• Personal financial statement (Can be SBA Form 413).
  • Unconditional Guarantee from anyone with 20% or more ownership in the business (SBA Form 148).
  • Those with less than 20% ownership can provide a full may provide a full or limited guarantee (SBA Form 148L).
  • Business financial statements.
  • Income tax returns.
  • Detailed schedule of collateral.
  • Any existing debt schedule.
  • Loan application history.
  • Resumes for each business owner.
  • Business overview and history.
  • Business lease
  • Business certificates or licenses.
  • Loan application history.
  • Resumes for each business owner.
  • Business overview and history.

More Specific Requirements

Because there are so many different loan programs under the SBA umbrella, some of them will have more specific SBA loan requirements. 

The SBA 7(a)

SBA 7(a) loans include a few different types of loans, and most of them have requirements that are pretty close to the standards listed above. However, there are some exceptions.

The SBA CAPLines of credit, for instance, have to be used for seasonal capital needs. These CAPlines of credit include Seasonal, Contract, Builders, and Working CAPLine. In order to be approved, you must be able to show proof of seasonal activity that necessitates this funding.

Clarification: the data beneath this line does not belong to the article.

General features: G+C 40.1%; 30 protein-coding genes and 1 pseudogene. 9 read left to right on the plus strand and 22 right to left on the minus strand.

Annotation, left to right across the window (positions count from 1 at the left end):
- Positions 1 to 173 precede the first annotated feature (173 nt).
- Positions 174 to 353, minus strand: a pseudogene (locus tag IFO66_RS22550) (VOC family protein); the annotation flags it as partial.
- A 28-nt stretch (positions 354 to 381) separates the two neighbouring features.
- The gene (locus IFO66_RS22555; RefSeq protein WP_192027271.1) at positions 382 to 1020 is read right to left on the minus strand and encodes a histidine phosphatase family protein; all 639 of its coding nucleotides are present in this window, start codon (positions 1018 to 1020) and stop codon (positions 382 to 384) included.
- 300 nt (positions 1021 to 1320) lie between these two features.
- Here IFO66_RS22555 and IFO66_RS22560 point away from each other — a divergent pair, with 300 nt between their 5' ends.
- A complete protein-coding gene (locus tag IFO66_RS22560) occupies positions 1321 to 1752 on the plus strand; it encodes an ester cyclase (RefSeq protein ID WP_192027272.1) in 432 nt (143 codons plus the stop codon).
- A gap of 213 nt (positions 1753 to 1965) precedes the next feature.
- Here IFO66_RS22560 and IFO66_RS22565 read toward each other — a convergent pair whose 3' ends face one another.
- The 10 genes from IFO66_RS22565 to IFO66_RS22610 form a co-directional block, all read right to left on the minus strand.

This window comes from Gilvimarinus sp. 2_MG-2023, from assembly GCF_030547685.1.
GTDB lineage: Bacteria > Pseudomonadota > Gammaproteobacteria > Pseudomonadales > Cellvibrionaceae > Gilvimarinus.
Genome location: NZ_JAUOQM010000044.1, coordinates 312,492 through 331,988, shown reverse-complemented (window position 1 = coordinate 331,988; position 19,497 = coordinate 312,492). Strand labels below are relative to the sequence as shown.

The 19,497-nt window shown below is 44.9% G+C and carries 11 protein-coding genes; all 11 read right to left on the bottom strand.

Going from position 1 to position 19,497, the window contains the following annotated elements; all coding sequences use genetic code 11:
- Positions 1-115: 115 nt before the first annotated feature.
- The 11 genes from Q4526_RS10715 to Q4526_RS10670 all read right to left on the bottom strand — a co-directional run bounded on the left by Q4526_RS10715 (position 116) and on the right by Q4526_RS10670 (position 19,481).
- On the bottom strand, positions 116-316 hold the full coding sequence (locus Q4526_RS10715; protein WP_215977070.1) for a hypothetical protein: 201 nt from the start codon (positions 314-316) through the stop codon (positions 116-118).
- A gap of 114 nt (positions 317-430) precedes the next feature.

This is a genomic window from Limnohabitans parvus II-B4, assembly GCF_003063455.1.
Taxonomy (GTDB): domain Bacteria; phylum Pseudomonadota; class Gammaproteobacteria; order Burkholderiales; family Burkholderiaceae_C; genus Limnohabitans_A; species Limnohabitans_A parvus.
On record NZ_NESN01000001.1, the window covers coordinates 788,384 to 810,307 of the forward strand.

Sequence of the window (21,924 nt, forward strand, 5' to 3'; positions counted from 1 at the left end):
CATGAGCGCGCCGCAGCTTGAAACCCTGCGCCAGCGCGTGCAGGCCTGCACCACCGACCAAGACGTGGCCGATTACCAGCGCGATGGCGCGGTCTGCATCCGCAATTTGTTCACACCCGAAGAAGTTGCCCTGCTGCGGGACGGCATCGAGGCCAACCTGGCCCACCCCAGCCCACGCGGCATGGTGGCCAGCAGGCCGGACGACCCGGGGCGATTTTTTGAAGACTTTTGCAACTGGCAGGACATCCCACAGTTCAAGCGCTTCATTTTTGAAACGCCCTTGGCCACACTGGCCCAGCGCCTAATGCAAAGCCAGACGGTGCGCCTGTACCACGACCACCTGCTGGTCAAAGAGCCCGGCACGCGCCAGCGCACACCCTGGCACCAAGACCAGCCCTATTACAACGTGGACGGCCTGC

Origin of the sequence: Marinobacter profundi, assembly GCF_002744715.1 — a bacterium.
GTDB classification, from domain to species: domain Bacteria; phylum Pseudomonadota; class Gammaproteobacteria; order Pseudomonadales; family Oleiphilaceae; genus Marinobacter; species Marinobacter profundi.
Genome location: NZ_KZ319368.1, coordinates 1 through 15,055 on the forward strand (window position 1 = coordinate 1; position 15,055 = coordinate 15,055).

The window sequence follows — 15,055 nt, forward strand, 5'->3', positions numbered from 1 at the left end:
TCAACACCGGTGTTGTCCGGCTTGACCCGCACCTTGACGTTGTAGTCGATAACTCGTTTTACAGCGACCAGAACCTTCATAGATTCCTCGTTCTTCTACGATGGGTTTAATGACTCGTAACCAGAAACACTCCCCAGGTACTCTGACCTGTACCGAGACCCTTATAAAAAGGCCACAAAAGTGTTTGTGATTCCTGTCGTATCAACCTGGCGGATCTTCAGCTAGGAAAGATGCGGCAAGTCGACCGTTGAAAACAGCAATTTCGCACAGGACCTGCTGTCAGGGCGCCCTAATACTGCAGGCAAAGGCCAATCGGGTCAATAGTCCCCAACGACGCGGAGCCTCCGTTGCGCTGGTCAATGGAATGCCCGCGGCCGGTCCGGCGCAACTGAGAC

SBA 504/CDC loans

SBA 504 and CDC loans can only be used for fixed-asset purposes. That includes purchases of things like real estate. 

The SBA requires real estate purchases made using these funds to be at least 51% owner-occupied.  

SBA Microloans

SBA Microloans can be used for many purposes, but they cannot be used to pay off other debt or to buy real estate. These tend to have more lenient requirements, and are typically insured by nonprofit community organizations.

Final Word: SBA Loan Requirements

The world of SBA loan requirements can be overwhelming, thanks to a variety of loan types and available lenders. 

At C.E. Thorn, CPA, we help small businesses with their monthly accounting services and tax preparation in the Raleigh area. Call us today at  919-420-0092 or fill out the form below.